I wish that articles like these would stop using statistics from mass testing to determine how "successful" homeschooled kids are. Homeschooled kids receive individualized instruction and have the time to pursue their own interests, whether they be academic or not. "Whizzes" come in all varieties, not just the kind that graduate from high school and college early. So mass testing is a terribly inaccurate measure of what kids know or can do. Kids are again flattened and made to fit some sort of yardstick. And values assigned are based on some distant collective.

    Academically, my kid is very average. He chose to leave public school even though he would be leaving his best friend behind, because he couldn't stand doing endless worksheets everyday or sitting at a desk. He's intimidated by thick books like Harry Potter, yet he will pore over bicycle and car manuals and Lego Technic Builder manuals which are heavy in physics and engineering concepts. He also knows how to work a lathe and welder and power tools.

    Homeschooling allows for the development of individual gifts and leanings and the trying on of many different hats. The goal of mass education is to ensure that all students know certain basic skills, and that the entire operation runs as smoothly as possible, hence time spent herding and controlling large groups. Individual talents are often undeveloped or discouraged--unless they fall within the values of the school. So how is it fair that all these kids are measured in the same way?

    Anyways...sorry for the mini-treatise. On another note, I've been shoe shopping. My running shoes (Mizunos) finally got too worn to wear, so I had to replace them. I usually go to a running store and buy orthopedic inserts as well, which has sometimes run me $200. This time, I discovered that there are people on eBay who sell Mizunos in new or like new condition because they somehow didn't work out. I bought three different pairs and a pair of ortho inserts for half my usual cost. Very happy!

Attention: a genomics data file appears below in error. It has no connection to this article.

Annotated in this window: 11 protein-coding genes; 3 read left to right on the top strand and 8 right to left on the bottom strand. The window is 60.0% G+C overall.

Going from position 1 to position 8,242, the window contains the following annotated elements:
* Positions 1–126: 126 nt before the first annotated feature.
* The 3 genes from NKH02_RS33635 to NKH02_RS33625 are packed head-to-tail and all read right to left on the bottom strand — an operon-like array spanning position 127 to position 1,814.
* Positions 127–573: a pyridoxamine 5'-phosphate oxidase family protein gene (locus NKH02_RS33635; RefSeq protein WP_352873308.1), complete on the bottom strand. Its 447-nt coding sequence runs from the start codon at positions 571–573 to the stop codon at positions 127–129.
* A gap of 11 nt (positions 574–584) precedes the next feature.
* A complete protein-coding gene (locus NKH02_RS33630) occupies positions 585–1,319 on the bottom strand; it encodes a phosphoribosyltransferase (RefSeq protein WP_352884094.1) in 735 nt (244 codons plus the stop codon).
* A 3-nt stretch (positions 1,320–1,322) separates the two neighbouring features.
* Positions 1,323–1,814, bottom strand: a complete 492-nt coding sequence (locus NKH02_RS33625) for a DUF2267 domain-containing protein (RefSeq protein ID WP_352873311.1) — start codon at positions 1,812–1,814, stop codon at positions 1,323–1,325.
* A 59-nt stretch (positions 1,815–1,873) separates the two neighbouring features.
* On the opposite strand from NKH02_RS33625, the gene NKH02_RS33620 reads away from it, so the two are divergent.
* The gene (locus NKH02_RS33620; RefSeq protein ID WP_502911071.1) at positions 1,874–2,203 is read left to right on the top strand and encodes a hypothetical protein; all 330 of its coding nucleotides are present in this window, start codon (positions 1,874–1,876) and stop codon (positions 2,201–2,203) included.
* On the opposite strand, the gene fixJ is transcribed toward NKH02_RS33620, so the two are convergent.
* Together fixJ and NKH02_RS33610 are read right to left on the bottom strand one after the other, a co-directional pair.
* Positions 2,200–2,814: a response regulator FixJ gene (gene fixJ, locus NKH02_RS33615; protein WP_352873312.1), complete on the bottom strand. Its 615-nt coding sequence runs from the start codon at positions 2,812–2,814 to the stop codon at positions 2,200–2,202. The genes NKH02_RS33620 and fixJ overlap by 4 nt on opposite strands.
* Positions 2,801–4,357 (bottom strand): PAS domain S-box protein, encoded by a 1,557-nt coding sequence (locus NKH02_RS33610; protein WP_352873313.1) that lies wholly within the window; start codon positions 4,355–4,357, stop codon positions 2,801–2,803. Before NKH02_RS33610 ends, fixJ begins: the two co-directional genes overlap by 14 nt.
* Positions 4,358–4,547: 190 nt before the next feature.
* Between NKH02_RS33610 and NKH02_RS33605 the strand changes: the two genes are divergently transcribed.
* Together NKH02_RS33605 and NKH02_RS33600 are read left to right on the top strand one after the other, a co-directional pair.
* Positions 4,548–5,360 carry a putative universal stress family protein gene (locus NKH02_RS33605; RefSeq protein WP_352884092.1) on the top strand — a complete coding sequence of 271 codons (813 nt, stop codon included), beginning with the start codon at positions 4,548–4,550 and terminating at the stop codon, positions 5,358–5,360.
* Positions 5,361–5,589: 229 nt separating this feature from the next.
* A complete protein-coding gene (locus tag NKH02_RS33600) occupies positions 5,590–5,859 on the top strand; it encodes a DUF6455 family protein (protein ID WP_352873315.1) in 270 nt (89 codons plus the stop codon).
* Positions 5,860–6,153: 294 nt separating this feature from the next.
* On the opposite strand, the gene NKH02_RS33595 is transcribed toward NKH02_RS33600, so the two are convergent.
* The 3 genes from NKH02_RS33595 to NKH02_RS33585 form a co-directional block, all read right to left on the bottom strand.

Last edited by vicsmom; 04-05-2019 at 10:03 AM.
    Homeschooling an only, DS9

  8. #7

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    "Whizzes" come in all varieties, not just the kind that graduate from high school and college early. So mass testing is a terribly inaccurate measure of what kids know or can do. Kids are again flattened and made to fit some sort of yardstick. And values assigned are based on some distant collective.
    Love it! It's one of the many reasons I don't think I could ever return to the public school "machine" and teach. I have so many philosophical differences with how the system is run I'd constantly be arguing with administrators and be frustrated by the lack of being able to teach the way I think the kids need to be reached.

    And rant away! I love that we take bits of conversation and run with them on this sub-forum. That's the point.

    And kudos to you, Vicsmom, by your shoe find. I keep running in mine for longer than I should, because I'm cheap. I do splurge and have two pair at any time--one for road runs and one for trail runs. Right now, the trail ones are more than half way covered with mud, as spring has been a bit wet around here!